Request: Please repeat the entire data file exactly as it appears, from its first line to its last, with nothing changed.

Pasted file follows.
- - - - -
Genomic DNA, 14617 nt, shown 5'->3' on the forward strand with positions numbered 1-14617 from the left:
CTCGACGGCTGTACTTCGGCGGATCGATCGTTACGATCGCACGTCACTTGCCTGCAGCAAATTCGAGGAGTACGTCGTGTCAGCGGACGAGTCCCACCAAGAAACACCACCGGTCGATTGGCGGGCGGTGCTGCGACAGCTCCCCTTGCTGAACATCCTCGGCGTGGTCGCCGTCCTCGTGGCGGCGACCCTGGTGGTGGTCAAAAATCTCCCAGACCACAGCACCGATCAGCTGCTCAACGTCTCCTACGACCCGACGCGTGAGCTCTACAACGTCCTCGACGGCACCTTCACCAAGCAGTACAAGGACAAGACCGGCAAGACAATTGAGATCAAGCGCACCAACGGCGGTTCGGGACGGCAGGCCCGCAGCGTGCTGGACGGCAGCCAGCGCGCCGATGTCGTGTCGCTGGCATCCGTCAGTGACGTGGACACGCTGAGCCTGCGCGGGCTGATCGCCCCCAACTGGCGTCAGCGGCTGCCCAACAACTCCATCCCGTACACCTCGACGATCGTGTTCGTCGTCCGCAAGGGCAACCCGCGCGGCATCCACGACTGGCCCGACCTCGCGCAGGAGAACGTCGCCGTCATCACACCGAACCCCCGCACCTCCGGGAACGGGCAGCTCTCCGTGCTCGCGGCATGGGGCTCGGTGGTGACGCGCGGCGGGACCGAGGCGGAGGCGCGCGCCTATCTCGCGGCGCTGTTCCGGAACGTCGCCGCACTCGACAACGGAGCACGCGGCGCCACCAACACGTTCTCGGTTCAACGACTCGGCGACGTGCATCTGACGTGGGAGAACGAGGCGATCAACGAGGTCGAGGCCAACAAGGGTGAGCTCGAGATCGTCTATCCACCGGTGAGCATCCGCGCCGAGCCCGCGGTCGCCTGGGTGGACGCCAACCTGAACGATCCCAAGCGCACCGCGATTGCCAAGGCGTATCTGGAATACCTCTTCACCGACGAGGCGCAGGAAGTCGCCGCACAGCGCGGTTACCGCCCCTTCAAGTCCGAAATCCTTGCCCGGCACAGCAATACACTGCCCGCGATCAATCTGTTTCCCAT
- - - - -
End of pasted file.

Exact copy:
Genomic DNA, 14617 nt, shown 5'->3' on the forward strand with positions numbered 1-14617 from the left:
CTCGACGGCTGTACTTCGGCGGATCGATCGTTACGATCGCACGTCACTTGCCTGCAGCAAATTCGAGGAGTACGTCGTGTCAGCGGACGAGTCCCACCAAGAAACACCACCGGTCGATTGGCGGGCGGTGCTGCGACAGCTCCCCTTGCTGAACATCCTCGGCGTGGTCGCCGTCCTCGTGGCGGCGACCCTGGTGGTGGTCAAAAATCTCCCAGACCACAGCACCGATCAGCTGCTCAACGTCTCCTACGACCCGACGCGTGAGCTCTACAACGTCCTCGACGGCACCTTCACCAAGCAGTACAAGGACAAGACCGGCAAGACAATTGAGATCAAGCGCACCAACGGCGGTTCGGGACGGCAGGCCCGCAGCGTGCTGGACGGCAGCCAGCGCGCCGATGTCGTGTCGCTGGCATCCGTCAGTGACGTGGACACGCTGAGCCTGCGCGGGCTGATCGCCCCCAACTGGCGTCAGCGGCTGCCCAACAACTCCATCCCGTACACCTCGACGATCGTGTTCGTCGTCCGCAAGGGCAACCCGCGCGGCATCCACGACTGGCCCGACCTCGCGCAGGAGAACGTCGCCGTCATCACACCGAACCCCCGCACCTCCGGGAACGGGCAGCTCTCCGTGCTCGCGGCATGGGGCTCGGTGGTGACGCGCGGCGGGACCGAGGCGGAGGCGCGCGCCTATCTCGCGGCGCTGTTCCGGAACGTCGCCGCACTCGACAACGGAGCACGCGGCGCCACCAACACGTTCTCGGTTCAACGACTCGGCGACGTGCATCTGACGTGGGAGAACGAGGCGATCAACGAGGTCGAGGCCAACAAGGGTGAGCTCGAGATCGTCTATCCACCGGTGAGCATCCGCGCCGAGCCCGCGGTCGCCTGGGTGGACGCCAACCTGAACGATCCCAAGCGCACCGCGATTGCCAAGGCGTATCTGGAATACCTCTTCACCGACGAGGCGCAGGAAGTCGCCGCACAGCGCGGTTACCGCCCCTTCAAGTCCGAAATCCTTGCCCGGCACAGCAATACACTGCCCGCGATCAATCTGTTTCCCAT